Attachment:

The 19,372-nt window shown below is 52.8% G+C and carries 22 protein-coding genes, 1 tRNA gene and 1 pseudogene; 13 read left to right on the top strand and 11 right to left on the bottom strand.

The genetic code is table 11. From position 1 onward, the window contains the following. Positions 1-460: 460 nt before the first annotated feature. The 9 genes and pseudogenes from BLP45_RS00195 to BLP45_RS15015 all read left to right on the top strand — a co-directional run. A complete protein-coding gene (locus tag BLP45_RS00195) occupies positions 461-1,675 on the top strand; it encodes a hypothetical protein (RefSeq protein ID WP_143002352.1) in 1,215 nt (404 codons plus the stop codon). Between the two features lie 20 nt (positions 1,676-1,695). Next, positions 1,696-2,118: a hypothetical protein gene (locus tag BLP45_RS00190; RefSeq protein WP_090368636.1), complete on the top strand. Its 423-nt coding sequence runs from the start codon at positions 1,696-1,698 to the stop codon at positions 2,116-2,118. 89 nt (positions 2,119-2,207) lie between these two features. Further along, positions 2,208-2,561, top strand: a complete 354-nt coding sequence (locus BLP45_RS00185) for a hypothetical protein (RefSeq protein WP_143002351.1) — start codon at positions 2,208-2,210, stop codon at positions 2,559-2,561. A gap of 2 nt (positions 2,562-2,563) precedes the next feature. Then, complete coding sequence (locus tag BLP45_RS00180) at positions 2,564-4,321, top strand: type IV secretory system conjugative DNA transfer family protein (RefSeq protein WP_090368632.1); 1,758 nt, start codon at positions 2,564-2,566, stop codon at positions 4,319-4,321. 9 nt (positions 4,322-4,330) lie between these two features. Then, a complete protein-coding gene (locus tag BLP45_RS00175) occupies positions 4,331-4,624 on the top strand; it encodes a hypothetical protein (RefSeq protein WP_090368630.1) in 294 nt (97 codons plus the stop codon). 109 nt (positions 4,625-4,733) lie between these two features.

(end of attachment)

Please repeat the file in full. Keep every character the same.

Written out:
The 19,372-nt window shown below is 52.8% G+C and carries 22 protein-coding genes, 1 tRNA gene and 1 pseudogene; 13 read left to right on the top strand and 11 right to left on the bottom strand.

The genetic code is table 11. From position 1 onward, the window contains the following. Positions 1-460: 460 nt before the first annotated feature. The 9 genes and pseudogenes from BLP45_RS00195 to BLP45_RS15015 all read left to right on the top strand — a co-directional run. A complete protein-coding gene (locus tag BLP45_RS00195) occupies positions 461-1,675 on the top strand; it encodes a hypothetical protein (RefSeq protein ID WP_143002352.1) in 1,215 nt (404 codons plus the stop codon). Between the two features lie 20 nt (positions 1,676-1,695). Next, positions 1,696-2,118: a hypothetical protein gene (locus tag BLP45_RS00190; RefSeq protein WP_090368636.1), complete on the top strand. Its 423-nt coding sequence runs from the start codon at positions 1,696-1,698 to the stop codon at positions 2,116-2,118. 89 nt (positions 2,119-2,207) lie between these two features. Further along, positions 2,208-2,561, top strand: a complete 354-nt coding sequence (locus BLP45_RS00185) for a hypothetical protein (RefSeq protein WP_143002351.1) — start codon at positions 2,208-2,210, stop codon at positions 2,559-2,561. A gap of 2 nt (positions 2,562-2,563) precedes the next feature. Then, complete coding sequence (locus tag BLP45_RS00180) at positions 2,564-4,321, top strand: type IV secretory system conjugative DNA transfer family protein (RefSeq protein WP_090368632.1); 1,758 nt, start codon at positions 2,564-2,566, stop codon at positions 4,319-4,321. 9 nt (positions 4,322-4,330) lie between these two features. Then, a complete protein-coding gene (locus tag BLP45_RS00175) occupies positions 4,331-4,624 on the top strand; it encodes a hypothetical protein (RefSeq protein WP_090368630.1) in 294 nt (97 codons plus the stop codon). 109 nt (positions 4,625-4,733) lie between these two features.